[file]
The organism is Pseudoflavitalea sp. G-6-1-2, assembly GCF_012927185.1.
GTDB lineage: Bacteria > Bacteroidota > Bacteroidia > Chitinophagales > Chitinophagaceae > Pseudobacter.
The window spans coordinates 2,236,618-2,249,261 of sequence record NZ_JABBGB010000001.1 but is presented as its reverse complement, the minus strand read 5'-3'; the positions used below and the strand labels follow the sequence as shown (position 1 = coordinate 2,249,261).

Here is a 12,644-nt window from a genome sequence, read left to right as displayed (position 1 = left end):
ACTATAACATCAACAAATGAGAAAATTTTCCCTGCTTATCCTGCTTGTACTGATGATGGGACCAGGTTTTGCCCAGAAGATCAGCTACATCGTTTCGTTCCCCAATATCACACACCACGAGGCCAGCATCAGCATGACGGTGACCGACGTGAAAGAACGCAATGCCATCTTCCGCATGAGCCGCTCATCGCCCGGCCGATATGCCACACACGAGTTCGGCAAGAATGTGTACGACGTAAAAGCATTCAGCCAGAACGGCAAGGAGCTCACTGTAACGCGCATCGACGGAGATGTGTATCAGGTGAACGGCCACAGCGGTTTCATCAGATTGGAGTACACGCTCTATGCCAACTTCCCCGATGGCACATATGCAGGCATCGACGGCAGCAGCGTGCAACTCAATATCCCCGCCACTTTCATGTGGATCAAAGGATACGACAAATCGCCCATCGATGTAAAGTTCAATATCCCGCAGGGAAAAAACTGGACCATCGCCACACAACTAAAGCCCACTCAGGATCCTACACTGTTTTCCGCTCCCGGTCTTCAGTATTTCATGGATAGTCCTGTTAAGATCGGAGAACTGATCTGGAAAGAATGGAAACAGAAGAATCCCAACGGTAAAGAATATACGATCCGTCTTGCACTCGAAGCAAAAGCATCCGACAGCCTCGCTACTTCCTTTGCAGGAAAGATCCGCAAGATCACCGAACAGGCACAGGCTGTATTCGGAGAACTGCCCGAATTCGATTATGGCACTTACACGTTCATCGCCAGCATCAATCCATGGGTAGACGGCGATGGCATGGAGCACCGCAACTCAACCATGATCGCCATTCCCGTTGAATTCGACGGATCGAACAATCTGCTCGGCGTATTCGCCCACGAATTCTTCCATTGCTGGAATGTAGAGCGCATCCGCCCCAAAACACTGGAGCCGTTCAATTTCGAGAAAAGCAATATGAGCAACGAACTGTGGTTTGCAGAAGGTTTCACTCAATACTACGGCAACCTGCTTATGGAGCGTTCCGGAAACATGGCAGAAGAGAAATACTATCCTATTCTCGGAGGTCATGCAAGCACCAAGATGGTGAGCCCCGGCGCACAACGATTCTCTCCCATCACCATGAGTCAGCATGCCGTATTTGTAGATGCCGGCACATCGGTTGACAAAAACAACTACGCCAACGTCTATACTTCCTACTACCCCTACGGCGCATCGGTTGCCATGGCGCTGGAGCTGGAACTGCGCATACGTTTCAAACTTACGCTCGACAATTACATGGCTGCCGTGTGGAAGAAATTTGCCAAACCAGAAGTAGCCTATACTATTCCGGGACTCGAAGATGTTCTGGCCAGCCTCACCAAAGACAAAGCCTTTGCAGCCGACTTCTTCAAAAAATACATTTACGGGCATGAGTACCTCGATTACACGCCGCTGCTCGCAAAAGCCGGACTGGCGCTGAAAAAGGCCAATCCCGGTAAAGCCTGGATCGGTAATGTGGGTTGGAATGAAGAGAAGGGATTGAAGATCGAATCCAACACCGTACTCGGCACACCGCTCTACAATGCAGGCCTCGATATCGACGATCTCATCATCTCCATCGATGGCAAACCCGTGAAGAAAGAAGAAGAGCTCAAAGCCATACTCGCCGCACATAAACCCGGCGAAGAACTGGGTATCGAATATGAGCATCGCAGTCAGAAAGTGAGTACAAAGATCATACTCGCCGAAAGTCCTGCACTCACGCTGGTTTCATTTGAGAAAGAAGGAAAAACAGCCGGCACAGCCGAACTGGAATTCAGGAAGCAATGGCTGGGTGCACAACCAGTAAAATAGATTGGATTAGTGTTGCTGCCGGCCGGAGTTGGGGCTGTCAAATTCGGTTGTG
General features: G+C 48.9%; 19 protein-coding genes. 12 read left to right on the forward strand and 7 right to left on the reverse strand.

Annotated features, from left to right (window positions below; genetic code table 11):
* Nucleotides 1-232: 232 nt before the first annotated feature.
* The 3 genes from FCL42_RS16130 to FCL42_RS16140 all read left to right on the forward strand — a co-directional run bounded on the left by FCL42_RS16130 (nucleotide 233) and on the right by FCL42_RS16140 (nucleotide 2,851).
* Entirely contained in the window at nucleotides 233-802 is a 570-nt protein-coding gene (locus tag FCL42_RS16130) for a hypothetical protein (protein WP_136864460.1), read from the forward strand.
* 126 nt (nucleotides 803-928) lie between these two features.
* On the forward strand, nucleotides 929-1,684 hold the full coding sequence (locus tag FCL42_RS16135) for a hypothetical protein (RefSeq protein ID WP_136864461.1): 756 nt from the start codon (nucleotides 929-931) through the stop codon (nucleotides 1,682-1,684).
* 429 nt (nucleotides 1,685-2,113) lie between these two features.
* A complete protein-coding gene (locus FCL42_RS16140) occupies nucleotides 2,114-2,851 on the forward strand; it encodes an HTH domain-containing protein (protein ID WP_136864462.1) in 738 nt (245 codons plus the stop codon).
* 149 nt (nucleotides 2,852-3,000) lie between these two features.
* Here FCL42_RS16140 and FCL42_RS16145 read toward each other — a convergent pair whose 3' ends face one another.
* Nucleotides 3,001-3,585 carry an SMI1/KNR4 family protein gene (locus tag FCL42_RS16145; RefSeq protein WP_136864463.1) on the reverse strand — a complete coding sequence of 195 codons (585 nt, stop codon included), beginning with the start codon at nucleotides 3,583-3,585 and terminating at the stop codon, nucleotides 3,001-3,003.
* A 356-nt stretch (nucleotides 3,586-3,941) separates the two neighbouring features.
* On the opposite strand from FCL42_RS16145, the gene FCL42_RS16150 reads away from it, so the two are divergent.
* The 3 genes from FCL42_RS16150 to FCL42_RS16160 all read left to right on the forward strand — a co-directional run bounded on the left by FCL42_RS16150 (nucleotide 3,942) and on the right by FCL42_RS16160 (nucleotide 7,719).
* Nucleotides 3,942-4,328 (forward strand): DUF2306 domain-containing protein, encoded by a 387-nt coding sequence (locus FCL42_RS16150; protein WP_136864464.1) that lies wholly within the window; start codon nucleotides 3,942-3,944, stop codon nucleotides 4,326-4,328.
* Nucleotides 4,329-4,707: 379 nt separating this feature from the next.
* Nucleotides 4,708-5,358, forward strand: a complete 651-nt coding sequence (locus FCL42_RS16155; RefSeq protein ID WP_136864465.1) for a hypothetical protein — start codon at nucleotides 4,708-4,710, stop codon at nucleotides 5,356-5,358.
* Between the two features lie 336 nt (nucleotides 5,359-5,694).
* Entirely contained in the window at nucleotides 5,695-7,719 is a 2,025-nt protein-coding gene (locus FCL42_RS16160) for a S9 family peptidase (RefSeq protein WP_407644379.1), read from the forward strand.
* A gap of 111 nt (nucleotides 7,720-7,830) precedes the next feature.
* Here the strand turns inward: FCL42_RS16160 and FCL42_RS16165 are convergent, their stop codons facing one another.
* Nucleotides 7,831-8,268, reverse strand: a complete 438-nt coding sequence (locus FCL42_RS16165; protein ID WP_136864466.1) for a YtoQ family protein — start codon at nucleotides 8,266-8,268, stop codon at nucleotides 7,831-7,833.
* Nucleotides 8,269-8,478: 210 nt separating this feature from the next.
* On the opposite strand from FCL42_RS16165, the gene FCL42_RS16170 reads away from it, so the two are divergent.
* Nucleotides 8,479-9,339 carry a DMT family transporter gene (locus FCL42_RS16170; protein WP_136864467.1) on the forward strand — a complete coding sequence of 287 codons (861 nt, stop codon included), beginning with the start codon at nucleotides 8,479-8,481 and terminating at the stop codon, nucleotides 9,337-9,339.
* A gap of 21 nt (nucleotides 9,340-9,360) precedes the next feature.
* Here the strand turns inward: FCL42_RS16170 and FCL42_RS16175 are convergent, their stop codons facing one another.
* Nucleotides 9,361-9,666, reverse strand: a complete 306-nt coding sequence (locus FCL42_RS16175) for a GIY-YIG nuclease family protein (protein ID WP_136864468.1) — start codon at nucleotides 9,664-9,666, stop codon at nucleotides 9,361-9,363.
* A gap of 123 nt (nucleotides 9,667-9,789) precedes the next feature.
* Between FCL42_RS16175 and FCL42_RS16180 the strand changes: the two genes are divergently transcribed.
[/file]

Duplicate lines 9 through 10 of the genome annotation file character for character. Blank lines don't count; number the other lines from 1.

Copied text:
* The 3 genes from FCL42_RS16130 to FCL42_RS16140 all read left to right on the forward strand — a co-directional run bounded on the left by FCL42_RS16130 (nucleotide 233) and on the right by FCL42_RS16140 (nucleotide 2,851).
* Entirely contained in the window at nucleotides 233-802 is a 570-nt protein-coding gene (locus tag FCL42_RS16130) for a hypothetical protein (protein WP_136864460.1), read from the forward strand.